Take sensible precautions. For example, wear a face mask when in public places: the evidence is overwhelming that wearing face masks reduces the rate of infection. Wear a seat belt in the car. Requiring the public to observe such measures is not “tyranny” (as overheated conservatives exclaim) but a matter of protecting public health and promoting the general welfare, both well-defined (and heretofore well-accepted) missions of government, much like ensure that the air we breath and the water we drink are not polluted  (though, to be sure, Republicans view regulations that ensure clean water and pure air as a form of tyranny as well and work hard to remove such regulations).

Written by Leisureguy

27 October 2020 at 12:59 pm

How to Speak: The Lecture on Effective Communication That Was an MIT Tradition for 40+ Years

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This is part of the open courseware available from MIT. For this particular course (which is this lecture), check out its page for links to resources, TOC (with times) of the talk, and so on.

Written by Leisureguy

27 October 2020 at 12:34 pm

What some Senator should have said — and what Rob Donaldson did say on Facebook

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I don’t know Rob Donaldson, and I discovered him only after doing a search on a portion of the speech text — “The Daily Caller News Foundation traced the speech to an Oct. 16 Facebook post from user Rob Donaldson. He confirmed in a Facebook direct message to the DNCF that he created the message.” The message is written as a Senator addressing the Chairman of the Senate Judiciary Committee Lindsey Graham (R-SC).

Although no Senator did say these words (which, I imagine represent what many of them thought), Donaldson’s powerful indictment should be remembered:

Mr. Chairman, I will ask no questions because there’s no point in doing so. We all know this is a pro forma charade with the outcome already locked up. I will simply take a few moments to address Judge Barrett directly.

Judge Barrett, I feel genuinely sorry for you. You have strong credentials and merits. However, you are here not because of them. You are here only because you are a token, a pawn.

Throughout the rest of the history of this country, your name will have an asterisk by it, denoting that your place on the Supreme Court is illegitimate, the result of hypocritical, amoral conniving to turn the Court into a far-right political rubber stamp by two-faced mandarins of a Republican Party destined to go down in flames, consumed by its own internal rot and the fire of its own decrepitude.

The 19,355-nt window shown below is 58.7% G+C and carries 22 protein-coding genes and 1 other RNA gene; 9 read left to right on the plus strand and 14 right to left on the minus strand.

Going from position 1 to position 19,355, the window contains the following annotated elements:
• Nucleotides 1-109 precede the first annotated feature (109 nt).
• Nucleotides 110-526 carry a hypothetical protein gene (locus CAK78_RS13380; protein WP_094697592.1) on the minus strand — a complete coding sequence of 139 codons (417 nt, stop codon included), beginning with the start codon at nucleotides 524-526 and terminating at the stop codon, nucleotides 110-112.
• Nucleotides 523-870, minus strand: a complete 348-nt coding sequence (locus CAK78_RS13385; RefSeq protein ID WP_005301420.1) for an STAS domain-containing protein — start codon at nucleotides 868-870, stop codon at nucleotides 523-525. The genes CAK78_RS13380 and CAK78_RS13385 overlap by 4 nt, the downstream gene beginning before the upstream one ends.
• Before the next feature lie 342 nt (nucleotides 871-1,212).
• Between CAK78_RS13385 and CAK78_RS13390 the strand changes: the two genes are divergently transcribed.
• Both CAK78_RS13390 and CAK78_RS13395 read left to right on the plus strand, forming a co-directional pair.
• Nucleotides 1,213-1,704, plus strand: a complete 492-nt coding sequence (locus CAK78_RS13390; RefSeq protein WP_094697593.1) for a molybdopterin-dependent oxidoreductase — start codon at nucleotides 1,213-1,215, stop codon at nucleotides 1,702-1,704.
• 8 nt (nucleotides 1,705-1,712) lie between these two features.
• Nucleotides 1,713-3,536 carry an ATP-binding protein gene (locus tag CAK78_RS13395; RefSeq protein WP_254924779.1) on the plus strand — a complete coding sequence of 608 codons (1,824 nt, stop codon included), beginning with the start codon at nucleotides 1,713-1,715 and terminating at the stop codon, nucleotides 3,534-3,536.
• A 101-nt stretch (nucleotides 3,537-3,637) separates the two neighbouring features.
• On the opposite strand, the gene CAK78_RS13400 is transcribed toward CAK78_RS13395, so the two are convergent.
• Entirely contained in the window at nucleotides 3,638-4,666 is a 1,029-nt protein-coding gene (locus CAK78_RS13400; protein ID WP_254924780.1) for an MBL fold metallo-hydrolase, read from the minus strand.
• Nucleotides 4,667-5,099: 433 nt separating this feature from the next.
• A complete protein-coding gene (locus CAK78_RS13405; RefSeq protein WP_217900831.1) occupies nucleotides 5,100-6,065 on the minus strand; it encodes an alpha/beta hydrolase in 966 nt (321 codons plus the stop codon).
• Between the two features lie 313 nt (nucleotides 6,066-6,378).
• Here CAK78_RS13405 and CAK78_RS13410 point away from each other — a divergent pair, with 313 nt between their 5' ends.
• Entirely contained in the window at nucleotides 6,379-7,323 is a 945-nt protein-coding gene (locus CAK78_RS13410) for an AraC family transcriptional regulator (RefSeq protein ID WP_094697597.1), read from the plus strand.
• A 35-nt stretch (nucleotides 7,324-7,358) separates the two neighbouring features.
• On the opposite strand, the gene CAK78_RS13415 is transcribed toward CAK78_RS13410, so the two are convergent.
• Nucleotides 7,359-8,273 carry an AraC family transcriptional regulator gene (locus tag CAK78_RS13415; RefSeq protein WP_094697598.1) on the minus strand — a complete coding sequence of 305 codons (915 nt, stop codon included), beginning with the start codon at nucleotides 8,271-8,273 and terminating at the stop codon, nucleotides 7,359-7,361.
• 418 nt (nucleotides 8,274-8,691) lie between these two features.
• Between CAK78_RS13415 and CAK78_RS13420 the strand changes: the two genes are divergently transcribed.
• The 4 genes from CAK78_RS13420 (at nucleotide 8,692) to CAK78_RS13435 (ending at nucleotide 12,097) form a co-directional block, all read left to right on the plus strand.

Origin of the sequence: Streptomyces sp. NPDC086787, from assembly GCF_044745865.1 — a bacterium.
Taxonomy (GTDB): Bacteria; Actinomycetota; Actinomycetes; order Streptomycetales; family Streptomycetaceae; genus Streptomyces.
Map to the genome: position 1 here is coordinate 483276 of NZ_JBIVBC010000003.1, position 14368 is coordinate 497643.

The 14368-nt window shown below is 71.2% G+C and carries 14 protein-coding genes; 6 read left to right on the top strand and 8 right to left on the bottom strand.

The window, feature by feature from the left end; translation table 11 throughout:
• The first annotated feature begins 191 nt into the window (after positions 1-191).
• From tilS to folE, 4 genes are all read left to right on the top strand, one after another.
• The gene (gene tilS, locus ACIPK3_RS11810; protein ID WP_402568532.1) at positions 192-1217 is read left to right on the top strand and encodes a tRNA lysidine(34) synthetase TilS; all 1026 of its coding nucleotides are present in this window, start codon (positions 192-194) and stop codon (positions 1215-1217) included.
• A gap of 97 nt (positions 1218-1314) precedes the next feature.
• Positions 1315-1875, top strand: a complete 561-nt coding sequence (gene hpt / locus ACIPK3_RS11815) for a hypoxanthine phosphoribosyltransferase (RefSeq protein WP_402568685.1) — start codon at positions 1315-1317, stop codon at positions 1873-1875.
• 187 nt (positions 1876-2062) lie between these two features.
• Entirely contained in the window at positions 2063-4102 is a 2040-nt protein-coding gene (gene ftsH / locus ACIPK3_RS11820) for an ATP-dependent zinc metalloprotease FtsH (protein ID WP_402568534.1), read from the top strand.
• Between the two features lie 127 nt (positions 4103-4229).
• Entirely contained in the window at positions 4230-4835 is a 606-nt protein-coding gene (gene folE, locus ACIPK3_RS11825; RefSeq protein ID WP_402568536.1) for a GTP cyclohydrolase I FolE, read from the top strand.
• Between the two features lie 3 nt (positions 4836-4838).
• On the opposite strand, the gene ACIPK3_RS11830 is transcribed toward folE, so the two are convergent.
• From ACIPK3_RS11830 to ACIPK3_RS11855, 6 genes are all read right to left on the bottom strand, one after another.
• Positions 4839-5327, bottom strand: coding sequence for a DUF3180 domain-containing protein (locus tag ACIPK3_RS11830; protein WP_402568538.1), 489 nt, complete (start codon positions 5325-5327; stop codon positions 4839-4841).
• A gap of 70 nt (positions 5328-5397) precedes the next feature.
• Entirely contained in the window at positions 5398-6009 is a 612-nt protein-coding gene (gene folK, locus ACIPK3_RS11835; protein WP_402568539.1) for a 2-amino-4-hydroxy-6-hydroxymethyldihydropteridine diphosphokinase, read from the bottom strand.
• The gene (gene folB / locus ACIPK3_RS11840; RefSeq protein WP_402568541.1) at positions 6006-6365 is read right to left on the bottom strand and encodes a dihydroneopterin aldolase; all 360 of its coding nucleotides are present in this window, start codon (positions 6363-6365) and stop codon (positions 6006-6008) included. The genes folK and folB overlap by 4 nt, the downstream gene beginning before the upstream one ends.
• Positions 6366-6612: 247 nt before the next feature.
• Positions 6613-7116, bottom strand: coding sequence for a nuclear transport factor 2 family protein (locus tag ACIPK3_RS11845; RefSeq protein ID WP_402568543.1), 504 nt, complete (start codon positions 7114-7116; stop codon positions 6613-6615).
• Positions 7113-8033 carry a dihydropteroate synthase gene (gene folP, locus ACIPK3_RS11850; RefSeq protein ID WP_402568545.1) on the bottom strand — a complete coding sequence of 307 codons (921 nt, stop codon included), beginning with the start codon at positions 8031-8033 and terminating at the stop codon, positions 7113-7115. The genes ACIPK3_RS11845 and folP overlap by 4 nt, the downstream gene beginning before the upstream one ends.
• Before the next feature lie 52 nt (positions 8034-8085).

You will forever be denied the opportunity to compete truly on your own merits. You are in that seat only because, despite all your protests to the contrary, your record has convinced the GOP king-makers that you will be a reliable robot to help them implement their dark, Hobbesian, plutocratic vision for America.

Object and hide behind high-flown jurisprudential rhetoric all you want, but no one will believe you.

Everyone, Democrat and Republican, knows that you are before us only because the history of your teaching, your scholarship, and your public statements has convinced Trump, McConnell, Leonard Leo, the Koch brothers, and all the billionaire backers of the Federalist Society and the right-wing dark money machine that you will be a reliable Handmaid, doing their bidding even if you yourself don’t think so or don’t realize it.

I feel sorry for you because you will take the seat of Ruth Bader Ginsburg, a titan of American jurisprudence, who will go down in history as everything you will not: independent, her own person, dedicated to the marrow of her bones to equal rights for all, and an implacable foe of anyone, no matter how well-funded or how well-cloaked behind anonymous shell corporations, who tried to push any American into second-class status, any woman into less than full equality, any political activity into the shadows, any marginalized minority into permanent subservience, and any religious bigotry into political power.

You represent the opposite of Justice Ginsburg in every imaginable way: the way you got here, the way you will be counted on to rule, and the ways in which your presence on the Court threatens everything Justice Ginsburg stood for.

This is a sad, sad fate for a woman as accomplished as you. I am profoundly sorry for you, and for our country as you take your illegitimate, corrupted, forever asterisked seat on the Supreme Court.

Written by Leisureguy

27 October 2020 at 12:09 pm

Late start but great shave, with a peculiarly nice (but inexpensive) shaving brush — and Dark Limes